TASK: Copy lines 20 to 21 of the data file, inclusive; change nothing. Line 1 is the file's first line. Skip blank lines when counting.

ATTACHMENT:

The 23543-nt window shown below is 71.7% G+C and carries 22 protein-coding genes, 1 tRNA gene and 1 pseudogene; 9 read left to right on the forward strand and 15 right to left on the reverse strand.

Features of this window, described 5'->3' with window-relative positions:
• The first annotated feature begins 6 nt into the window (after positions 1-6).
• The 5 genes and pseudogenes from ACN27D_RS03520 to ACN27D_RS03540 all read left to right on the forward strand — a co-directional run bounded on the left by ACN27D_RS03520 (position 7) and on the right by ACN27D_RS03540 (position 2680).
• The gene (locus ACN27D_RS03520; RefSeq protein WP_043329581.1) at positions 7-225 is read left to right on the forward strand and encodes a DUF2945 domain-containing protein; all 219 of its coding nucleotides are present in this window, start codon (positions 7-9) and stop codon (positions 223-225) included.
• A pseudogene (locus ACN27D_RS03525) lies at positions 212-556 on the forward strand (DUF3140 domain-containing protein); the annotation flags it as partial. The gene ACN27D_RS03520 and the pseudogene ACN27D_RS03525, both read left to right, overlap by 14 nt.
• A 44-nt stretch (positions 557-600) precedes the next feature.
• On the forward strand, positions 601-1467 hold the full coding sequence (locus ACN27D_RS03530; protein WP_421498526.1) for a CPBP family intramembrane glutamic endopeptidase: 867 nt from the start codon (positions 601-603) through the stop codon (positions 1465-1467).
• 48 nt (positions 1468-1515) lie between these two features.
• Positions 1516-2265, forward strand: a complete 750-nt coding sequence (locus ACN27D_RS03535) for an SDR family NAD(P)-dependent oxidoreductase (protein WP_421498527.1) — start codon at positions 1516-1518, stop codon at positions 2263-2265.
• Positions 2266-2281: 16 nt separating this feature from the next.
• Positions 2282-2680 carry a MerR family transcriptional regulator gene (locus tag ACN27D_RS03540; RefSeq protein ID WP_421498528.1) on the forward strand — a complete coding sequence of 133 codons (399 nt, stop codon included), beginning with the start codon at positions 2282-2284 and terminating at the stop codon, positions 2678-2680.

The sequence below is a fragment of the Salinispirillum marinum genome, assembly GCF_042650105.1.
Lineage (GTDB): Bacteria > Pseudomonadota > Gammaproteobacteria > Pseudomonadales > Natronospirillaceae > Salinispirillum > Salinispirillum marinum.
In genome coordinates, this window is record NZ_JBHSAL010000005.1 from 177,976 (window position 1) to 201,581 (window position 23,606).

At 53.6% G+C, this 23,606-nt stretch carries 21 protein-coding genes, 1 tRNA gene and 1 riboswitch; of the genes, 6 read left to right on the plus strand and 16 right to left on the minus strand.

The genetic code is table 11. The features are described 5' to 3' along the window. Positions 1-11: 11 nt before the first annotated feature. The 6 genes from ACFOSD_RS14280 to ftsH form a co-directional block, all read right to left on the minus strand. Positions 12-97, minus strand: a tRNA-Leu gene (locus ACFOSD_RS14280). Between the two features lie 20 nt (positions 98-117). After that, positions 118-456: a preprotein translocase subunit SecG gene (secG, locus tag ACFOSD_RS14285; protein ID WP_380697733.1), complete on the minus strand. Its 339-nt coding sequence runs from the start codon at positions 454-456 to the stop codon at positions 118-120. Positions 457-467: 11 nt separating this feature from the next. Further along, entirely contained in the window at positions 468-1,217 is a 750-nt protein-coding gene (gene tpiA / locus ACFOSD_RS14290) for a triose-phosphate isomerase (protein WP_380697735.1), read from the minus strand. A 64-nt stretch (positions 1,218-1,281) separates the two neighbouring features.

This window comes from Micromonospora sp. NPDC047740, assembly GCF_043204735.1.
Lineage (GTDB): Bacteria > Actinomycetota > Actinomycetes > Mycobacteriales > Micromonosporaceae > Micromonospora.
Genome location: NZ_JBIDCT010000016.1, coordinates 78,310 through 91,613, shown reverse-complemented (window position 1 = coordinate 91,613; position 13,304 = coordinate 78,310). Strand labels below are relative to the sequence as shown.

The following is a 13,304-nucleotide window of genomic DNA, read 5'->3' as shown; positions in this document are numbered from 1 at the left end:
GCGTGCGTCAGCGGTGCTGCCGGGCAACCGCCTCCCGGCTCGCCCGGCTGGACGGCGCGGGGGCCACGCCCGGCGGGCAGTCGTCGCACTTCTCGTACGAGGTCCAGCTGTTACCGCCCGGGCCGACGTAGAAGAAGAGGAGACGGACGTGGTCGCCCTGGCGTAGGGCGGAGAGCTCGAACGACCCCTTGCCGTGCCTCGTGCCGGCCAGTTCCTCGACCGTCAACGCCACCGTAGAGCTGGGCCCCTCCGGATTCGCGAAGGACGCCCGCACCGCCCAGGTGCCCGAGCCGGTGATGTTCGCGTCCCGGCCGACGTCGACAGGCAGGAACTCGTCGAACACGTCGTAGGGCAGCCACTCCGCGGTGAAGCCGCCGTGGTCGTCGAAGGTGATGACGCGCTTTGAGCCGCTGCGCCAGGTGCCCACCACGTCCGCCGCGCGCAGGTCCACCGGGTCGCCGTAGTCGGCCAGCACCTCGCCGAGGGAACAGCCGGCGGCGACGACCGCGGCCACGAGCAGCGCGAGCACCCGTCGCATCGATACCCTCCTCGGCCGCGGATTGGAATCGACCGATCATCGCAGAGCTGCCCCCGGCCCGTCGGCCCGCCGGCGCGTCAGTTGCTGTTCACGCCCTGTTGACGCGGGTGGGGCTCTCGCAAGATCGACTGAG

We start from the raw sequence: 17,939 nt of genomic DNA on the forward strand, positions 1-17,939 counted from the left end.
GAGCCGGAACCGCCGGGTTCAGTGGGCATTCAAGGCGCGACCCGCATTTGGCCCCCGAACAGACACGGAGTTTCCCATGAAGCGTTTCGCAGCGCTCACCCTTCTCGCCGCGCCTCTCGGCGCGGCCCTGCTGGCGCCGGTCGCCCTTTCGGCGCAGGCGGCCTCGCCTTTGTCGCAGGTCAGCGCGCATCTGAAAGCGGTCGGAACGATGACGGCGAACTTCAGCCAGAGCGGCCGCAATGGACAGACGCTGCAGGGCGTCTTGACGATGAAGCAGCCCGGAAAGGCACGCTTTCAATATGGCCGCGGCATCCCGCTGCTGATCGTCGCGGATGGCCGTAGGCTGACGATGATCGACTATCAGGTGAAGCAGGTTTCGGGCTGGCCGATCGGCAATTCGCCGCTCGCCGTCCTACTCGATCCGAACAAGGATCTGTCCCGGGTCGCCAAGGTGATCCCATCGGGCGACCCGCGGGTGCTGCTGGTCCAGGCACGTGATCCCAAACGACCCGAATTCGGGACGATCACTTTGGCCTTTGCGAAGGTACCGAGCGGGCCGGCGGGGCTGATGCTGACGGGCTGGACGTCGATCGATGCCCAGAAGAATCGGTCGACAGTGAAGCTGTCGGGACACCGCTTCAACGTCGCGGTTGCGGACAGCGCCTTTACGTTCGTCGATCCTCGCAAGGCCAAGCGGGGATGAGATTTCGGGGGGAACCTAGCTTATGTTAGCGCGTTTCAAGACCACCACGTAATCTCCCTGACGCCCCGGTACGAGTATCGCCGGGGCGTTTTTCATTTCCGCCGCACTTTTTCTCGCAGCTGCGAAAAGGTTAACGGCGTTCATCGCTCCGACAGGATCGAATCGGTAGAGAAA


Genome location: NZ_JBIDCT010000016.1, coordinates 78,310 through 91,613, shown reverse-complemented (window position 1 = coordinate 91,613; position 13,304 = coordinate 78,310). Strand labels below are relative to the sequence as shown.

The following is a 13,304-nucleotide window of genomic DNA, read 5'->3' as shown; positions in this document are numbered from 1 at the left end: